On safari in Africa

If I could say one thing to my twen­ty-years-younger self, it would be: 

For­get the five-year plan, imag­ine instead.” Who do you want to be, inside and out?

Work towards that vision.

I tell myself every day … 

It’s a new day. What’s one small step for­ward I can take to make this day count?

Sachiko and Caren
Sachiko Yasui and Caren Stelson

The bravest thing I’ve ever done…

The bravest thing I’ve ever done, was not hitch-hik­ing in Mex­i­co, or white­wa­ter canoe­ing dur­ing the Ver­mont spring run-off, or even liv­ing in Hong Kong for a year. The bravest thing I’ve ever done was fly to Nagasa­ki, Japan to inter­view a woman who sur­vived the Nagasa­ki atom­ic bomb at the end of WWII as a lit­tle six-year-old and write her sto­ry. To enter Sachiko’s sto­ry of sur­viv­ing nuclear war took all the courage I could muster and all the hope that I could con­jure up inside me to believe I could actu­al­ly cap­ture in a book what had hap­pened to her.

The gift of a hanbokThe piece of cloth­ing in my clos­et I can’t let go:

When I was fif­teen years old, my fam­i­ly host­ed two young, beau­ti­ful Kore­an women, whose uni­ver­si­ty choir was on tour and vis­it­ing the U.S. I can’t remem­ber how they arrived in our home for a two-night stay, but I do remem­ber one scene: One of the young women and I were talk­ing in my bed­room. She laid out two han­boks, tra­di­tion­al Kore­an dress­es, on my bed and asked which one I liked most. Each dress was made in the tra­di­tion­al pat­tern, full length to the floor, with a high white band across the chest, thin straps over the shoul­der, cov­ered by a match­ing short jack­et with long, open sleeves. One dress was blue satin, the oth­er pink with gold­en and sil­ver threads woven through and around a back­ground of flow­ers. I point­ed to the pink, gold and sil­ver one and said it was beau­ti­ful. “Try it on,” said the young woman. “It will fit you.” I looked at the dress then at the young woman who was about my height and size. “Please,” the young woman lift­ed the dress up to me. “My grand­moth­er will be so hap­py. She made this dress.” Who could resist dress up? I dropped my clothes and pulled the han­bok over my head. The young woman helped fas­ten me up. All smiles, I care­ful­ly walked down­stairs for a fash­ion show for my par­ents. I twirled around and took a bow. When I returned to my bed­room, I thanked the young woman and began to take off the dress. “It is yours,” the young woman said. “It is my thank you to your fam­i­ly. My grand­moth­er will be so hap­py to know her dress is our gift.” I was speech­less. By the expres­sion on the young woman’s face, I real­ized my inno­cent dress-up game had meant some­thing quite dif­fer­ent to my Kore­an guest. The dress was mine. That was final. Some fifty years lat­er, the pink han­bok with gold and sil­ver threads still hangs in my clos­et. The grand­moth­er who made the dress has sure­ly passed on to the next world. Her grand­daugh­ter who gave me the dress may be a grand­moth­er her­self. But the pink han­bok with gold and sil­ver threads remains unworn, unal­tered, unchanged, cloaked in the mem­o­ry of that scene in my bed­room and the sound of the only Kore­an word I remem­ber, gam­sa­hab­ni­da—thank you.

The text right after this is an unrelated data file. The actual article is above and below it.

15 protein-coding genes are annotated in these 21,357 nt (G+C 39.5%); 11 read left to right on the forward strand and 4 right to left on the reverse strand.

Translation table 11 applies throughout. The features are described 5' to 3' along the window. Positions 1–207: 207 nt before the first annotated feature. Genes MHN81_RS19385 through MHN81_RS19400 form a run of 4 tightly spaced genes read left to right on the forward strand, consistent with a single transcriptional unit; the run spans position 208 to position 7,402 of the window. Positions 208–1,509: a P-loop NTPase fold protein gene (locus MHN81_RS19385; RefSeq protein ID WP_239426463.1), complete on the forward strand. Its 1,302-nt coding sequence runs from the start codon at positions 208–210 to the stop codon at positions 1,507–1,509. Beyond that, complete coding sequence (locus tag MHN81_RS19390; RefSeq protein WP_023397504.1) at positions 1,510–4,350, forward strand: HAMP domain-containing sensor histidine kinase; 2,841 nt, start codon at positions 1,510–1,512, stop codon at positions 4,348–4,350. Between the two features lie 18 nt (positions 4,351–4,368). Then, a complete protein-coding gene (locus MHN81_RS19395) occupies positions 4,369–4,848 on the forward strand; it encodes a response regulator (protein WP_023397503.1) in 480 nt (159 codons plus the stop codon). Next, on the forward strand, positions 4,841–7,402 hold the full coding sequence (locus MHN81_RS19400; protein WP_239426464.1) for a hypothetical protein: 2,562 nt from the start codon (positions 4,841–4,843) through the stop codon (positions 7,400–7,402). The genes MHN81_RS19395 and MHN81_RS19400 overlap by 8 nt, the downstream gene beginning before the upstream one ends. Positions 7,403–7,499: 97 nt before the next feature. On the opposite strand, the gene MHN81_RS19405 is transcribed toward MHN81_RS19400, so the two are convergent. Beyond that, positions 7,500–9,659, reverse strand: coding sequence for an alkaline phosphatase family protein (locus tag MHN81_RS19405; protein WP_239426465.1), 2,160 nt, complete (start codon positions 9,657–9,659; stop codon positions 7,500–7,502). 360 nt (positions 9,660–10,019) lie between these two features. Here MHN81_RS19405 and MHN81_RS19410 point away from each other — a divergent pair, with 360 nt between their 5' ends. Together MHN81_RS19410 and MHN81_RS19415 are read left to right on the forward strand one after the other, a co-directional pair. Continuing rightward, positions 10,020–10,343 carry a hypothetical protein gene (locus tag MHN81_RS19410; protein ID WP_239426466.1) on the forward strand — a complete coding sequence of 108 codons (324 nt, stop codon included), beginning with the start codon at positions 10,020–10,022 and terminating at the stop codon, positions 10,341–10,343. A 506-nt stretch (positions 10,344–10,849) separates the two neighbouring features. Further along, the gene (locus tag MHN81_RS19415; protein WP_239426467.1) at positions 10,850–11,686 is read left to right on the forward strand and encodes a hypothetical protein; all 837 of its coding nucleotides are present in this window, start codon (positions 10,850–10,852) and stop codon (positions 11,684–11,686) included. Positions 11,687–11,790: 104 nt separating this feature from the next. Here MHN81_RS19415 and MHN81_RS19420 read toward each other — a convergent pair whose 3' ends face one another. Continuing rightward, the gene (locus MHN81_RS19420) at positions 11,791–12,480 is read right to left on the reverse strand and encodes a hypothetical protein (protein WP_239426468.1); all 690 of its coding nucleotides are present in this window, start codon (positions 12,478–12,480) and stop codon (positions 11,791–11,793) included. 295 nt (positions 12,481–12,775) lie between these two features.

My Grandmother's HandsI’m cur­rent­ly reading … 

My Grandmother’s Hands: Racial­ized Trau­ma and the Path­way to Mend­ing Our hearts and Bod­ies by Res­maa Menakem.  I’ve been try­ing to deep­en my under­stand­ing of how our bod­ies, ner­vous sys­tem, and our brains have helped or hurt our­selves and each oth­er as we work for racial con­nec­tion and healing.

My favorite hol­i­day tradition … 

is mak­ing pota­to latkes dur­ing the Jew­ish hol­i­day of Han­nukah. Home­made latkes are the best. Make sure they are crispy. Add home­made apple­sauce on the side.

Potato Latkes

Guilti­est plea­sure is… 

Get­ting that urge to make choco­late chip cook­ies for friends and secret­ly sneak­ing cook­ie dough for myself. Don’t tell anyone.

chocolate chip cookies

Reid getting his exerciseWhat I do when I want to feel joy is …

Pick up my iPhone, tap on pho­tos and see pic­tures or videos of my three-year-old grand­son Reid. A recent video that makes me laugh out loud is titled “obsta­cle course.” My son, Reid’s dad, draws a set of lines on the dri­ve­way with a piece of side­walk chalk. The lines are straight, squig­gly, cir­cu­lar, zigzagged, and boxed. “On your mark. Get set. Go!” Reid takes off fol­low­ing the lines, run­ning spin­ning, tip­toe­ing, hop­ping. “Fin­ished!” Reid throws his arms in the air. The video is a stitch. Makes me laugh every time.

Notify of

This site uses Akismet to reduce spam. Learn how your comment data is processed.

1 Comment
Inline Feedbacks
View all comments
Joyce Sidman
3 years ago

Tru­ly enjoyed read­ing this. Loved the sto­ry of the Kore­an dress! And Caren, I can imag­ine your anx­i­ety about that trip to Nagasa­ki — such brav­ery to tell that impor­tant story!